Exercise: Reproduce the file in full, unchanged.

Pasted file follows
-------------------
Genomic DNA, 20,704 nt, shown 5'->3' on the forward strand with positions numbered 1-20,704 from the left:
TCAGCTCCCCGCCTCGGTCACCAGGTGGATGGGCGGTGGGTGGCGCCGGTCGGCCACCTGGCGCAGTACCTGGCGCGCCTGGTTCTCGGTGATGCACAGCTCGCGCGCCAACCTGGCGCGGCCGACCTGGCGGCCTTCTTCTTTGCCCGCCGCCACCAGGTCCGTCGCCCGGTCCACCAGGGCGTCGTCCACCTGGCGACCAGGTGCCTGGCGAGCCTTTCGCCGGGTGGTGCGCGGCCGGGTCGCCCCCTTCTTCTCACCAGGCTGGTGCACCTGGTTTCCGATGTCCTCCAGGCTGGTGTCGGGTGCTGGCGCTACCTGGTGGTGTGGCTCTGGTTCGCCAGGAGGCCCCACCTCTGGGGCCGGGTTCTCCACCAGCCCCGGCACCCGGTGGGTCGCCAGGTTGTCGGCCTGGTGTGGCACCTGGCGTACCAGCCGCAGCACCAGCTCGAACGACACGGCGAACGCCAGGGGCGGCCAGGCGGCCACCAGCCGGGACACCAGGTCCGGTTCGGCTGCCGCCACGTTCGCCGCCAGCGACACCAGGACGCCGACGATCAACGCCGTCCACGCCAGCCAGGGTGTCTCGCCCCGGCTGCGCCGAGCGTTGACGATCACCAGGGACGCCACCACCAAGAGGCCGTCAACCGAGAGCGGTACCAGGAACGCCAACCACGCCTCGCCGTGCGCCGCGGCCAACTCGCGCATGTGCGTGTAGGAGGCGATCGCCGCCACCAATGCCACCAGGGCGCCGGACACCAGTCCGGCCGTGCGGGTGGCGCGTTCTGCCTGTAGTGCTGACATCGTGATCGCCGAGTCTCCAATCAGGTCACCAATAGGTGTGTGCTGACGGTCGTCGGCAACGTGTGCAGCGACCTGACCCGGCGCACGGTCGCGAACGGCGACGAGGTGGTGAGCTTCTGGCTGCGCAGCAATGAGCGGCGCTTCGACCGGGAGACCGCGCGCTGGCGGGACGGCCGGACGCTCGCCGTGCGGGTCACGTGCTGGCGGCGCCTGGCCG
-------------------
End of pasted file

Genomic DNA, 20,704 nt, shown 5'->3' on the forward strand with positions numbered 1-20,704 from the left:
TCAGCTCCCCGCCTCGGTCACCAGGTGGATGGGCGGTGGGTGGCGCCGGTCGGCCACCTGGCGCAGTACCTGGCGCGCCTGGTTCTCGGTGATGCACAGCTCGCGCGCCAACCTGGCGCGGCCGACCTGGCGGCCTTCTTCTTTGCCCGCCGCCACCAGGTCCGTCGCCCGGTCCACCAGGGCGTCGTCCACCTGGCGACCAGGTGCCTGGCGAGCCTTTCGCCGGGTGGTGCGCGGCCGGGTCGCCCCCTTCTTCTCACCAGGCTGGTGCACCTGGTTTCCGATGTCCTCCAGGCTGGTGTCGGGTGCTGGCGCTACCTGGTGGTGTGGCTCTGGTTCGCCAGGAGGCCCCACCTCTGGGGCCGGGTTCTCCACCAGCCCCGGCACCCGGTGGGTCGCCAGGTTGTCGGCCTGGTGTGGCACCTGGCGTACCAGCCGCAGCACCAGCTCGAACGACACGGCGAACGCCAGGGGCGGCCAGGCGGCCACCAGCCGGGACACCAGGTCCGGTTCGGCTGCCGCCACGTTCGCCGCCAGCGACACCAGGACGCCGACGATCAACGCCGTCCACGCCAGCCAGGGTGTCTCGCCCCGGCTGCGCCGAGCGTTGACGATCACCAGGGACGCCACCACCAAGAGGCCGTCAACCGAGAGCGGTACCAGGAACGCCAACCACGCCTCGCCGTGCGCCGCGGCCAACTCGCGCATGTGCGTGTAGGAGGCGATCGCCGCCACCAATGCCACCAGGGCGCCGGACACCAGTCCGGCCGTGCGGGTGGCGCGTTCTGCCTGTAGTGCTGACATCGTGATCGCCGAGTCTCCAATCAGGTCACCAATAGGTGTGTGCTGACGGTCGTCGGCAACGTGTGCAGCGACCTGACCCGGCGCACGGTCGCGAACGGCGACGAGGTGGTGAGCTTCTGGCTGCGCAGCAATGAGCGGCGCTTCGACCGGGAGACCGCGCGCTGGCGGGACGGCCGGACGCTCGCCGTGCGGGTCACGTGCTGGCGGCGCCTGGCCG